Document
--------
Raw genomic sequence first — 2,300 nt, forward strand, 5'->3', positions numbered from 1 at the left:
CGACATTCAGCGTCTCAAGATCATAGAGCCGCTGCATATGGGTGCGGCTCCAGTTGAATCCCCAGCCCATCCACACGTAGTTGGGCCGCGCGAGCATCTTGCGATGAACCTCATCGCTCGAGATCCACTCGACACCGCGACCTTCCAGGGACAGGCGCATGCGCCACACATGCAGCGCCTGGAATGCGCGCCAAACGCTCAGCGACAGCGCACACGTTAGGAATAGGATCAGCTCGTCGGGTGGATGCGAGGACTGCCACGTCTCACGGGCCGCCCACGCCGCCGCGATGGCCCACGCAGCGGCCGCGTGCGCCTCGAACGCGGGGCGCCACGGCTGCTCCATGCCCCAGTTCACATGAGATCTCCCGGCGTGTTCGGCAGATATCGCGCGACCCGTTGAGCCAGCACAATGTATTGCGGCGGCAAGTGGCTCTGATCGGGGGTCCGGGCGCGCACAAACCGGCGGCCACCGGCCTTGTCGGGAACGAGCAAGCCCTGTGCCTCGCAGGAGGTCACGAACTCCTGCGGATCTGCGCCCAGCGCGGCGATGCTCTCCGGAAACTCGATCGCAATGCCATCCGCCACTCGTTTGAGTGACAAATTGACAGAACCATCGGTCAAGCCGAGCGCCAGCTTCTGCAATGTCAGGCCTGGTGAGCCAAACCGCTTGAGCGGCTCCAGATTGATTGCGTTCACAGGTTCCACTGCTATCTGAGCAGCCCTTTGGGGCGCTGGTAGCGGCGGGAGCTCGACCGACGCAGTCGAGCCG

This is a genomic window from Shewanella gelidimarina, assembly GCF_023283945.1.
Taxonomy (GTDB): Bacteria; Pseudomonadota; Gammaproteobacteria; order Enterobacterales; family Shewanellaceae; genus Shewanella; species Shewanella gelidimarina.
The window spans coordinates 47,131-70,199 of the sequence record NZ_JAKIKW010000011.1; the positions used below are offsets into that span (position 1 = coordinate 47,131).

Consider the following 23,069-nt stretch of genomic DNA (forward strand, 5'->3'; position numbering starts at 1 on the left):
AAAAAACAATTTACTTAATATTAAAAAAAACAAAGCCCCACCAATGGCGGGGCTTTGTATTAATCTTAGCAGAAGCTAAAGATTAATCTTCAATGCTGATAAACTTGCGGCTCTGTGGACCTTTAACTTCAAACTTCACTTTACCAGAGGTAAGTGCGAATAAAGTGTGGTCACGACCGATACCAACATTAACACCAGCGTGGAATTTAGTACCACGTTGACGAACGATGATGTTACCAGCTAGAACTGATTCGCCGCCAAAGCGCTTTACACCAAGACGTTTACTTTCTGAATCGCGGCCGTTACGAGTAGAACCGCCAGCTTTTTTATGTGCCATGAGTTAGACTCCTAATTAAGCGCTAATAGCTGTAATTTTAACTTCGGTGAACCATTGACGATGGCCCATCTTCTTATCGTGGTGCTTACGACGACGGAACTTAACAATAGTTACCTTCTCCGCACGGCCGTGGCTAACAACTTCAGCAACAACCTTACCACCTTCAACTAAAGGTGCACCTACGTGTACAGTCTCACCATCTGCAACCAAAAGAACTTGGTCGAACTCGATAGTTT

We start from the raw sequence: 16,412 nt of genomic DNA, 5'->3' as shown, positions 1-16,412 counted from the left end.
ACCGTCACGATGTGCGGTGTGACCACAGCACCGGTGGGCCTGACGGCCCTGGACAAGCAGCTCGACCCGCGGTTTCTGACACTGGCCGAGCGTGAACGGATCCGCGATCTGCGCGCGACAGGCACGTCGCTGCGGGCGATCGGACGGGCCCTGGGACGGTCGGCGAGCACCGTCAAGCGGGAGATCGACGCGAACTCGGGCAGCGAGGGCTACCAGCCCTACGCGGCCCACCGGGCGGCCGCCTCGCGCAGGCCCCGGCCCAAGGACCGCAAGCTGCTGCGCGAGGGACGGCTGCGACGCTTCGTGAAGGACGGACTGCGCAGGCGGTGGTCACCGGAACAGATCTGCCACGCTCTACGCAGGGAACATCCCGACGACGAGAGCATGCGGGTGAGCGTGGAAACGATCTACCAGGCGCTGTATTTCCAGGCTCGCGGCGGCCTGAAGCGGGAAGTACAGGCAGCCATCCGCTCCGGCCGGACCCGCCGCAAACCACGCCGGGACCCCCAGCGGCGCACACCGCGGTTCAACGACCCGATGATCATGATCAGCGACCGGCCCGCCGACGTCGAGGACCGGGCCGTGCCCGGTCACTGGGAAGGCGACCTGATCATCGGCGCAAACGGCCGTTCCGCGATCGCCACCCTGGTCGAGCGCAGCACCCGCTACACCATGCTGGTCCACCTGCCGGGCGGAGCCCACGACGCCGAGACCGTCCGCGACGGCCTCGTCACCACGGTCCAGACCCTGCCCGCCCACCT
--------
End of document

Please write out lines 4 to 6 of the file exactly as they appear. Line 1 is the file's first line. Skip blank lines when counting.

Taxonomy (GTDB): Bacteria; Pseudomonadota; Gammaproteobacteria; order Enterobacterales; family Shewanellaceae; genus Shewanella; species Shewanella gelidimarina.
The window spans coordinates 47,131-70,199 of the sequence record NZ_JAKIKW010000011.1; the positions used below are offsets into that span (position 1 = coordinate 47,131).

Consider the following 23,069-nt stretch of genomic DNA (forward strand, 5'->3'; position numbering starts at 1 on the left):